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Hong Kong, July 30, 2012 — Moody’s Investors Service says that the rating trend for non-financial corporates in Asia Pacific was negative in the second quarter of 2012, continuing a trend that now spans four consecutive quarters.
“The negative rating trend in the quarter primarily reflected the adverse impact of weak global demand, given the prolonged and unresolved euro area debt crisis, the weaker-than-expected recovery in the US, and, importantly, the slowing growth of the Chinese economy,” says Clara Lau, a Moody’s Group Credit Officer.
“For the rest of the year, we expect negative pressure to continue for Asian issuers, as their operating and financial performance will be affected by the continued weakness in global demand and the overcapacity in some industries,” Lau adds.
Lau was speaking on the release of Moody’s quarterly review of rating actions on corporates in the Asia Pacific. The report is titled, “Rating And Outlook Trends For Asia Pacific Corporates 2Q 2012 Remained Negative.”
‘The extent to which the negative trend will intensify or moderate will depend mainly on two factors: the development of the euro area sovereign crisis and the strength of China’s economic growth, ” says Lau. ”
However, we expect availability of credit will ease somewhat, benefiting some sectors, as governments in Asia cautiously loosen some monetary measures to spur demanding as inflationary pressures abate,” adds Lau.
According to the report, the number of negative actions of Asian corporates in the quarter was 15 versus 5 positive actions. However, the number was markedly lower than the 26 negative actions in the previous quarter. “Speculative grade issuers accounted for 67% of the total negative actions. Rated Chinese issuers accounted for about 80% of the negative actions on the speculative grade issuers, with industrial companies and property developers each contributing an almost equal share,” says Lau.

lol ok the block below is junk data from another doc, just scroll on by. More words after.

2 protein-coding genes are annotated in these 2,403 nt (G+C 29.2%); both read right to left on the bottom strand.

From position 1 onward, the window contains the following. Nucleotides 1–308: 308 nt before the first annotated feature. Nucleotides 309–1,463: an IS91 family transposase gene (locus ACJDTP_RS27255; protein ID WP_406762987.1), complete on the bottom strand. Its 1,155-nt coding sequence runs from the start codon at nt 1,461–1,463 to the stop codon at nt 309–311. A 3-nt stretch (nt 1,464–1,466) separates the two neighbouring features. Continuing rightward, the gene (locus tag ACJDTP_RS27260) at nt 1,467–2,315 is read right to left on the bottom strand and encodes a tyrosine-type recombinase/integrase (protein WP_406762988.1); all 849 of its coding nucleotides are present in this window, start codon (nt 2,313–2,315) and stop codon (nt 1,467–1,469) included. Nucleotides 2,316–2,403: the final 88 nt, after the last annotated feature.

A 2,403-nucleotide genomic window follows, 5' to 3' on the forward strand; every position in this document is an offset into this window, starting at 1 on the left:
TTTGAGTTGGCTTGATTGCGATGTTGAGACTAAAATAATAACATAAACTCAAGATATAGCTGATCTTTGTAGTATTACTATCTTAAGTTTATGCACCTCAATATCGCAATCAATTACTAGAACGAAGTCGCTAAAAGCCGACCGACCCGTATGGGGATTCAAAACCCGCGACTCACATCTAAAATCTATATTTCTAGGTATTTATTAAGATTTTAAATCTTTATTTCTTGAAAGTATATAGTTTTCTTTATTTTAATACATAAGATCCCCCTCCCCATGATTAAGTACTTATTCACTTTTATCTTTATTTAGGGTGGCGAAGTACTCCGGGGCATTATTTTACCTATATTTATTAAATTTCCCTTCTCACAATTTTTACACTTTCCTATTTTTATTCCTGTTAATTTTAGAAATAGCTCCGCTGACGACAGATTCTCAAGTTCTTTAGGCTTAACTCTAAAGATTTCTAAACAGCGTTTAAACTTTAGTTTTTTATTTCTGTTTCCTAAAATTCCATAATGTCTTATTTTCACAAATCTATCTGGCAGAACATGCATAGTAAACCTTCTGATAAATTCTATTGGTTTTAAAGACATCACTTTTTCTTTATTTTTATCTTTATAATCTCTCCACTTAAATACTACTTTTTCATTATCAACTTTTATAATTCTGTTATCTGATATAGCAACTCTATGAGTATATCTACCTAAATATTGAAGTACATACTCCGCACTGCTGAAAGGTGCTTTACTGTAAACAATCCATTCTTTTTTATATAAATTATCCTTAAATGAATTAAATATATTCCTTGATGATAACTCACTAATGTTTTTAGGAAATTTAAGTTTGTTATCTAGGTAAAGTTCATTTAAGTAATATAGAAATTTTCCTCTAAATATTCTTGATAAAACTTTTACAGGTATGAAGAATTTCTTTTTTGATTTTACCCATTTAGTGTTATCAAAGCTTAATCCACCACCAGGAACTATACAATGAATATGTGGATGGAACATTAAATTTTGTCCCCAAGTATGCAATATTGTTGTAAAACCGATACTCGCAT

In Japan, there were 2 negative rating actions in the second quarter, versus 5 in the first quarter, and no positive rating action. Japanese industrial corporates continue to face a very challenging environment, given the lackluster global economic growth and weakening competitiveness due to the persistently strong yen. The negative bias in actions for Japanese issuers will continue, although the trend is likely to moderate.
For the Australia and New Zealand portfolio, the trend was relatively stable during the quarter. There were 2 negative rating actions and 1 positive action and which were mainly prompted by company-specific factors. Moody’s expects the trend to remain broadly stable but with increasing divergence between the resource and non-resource sectors.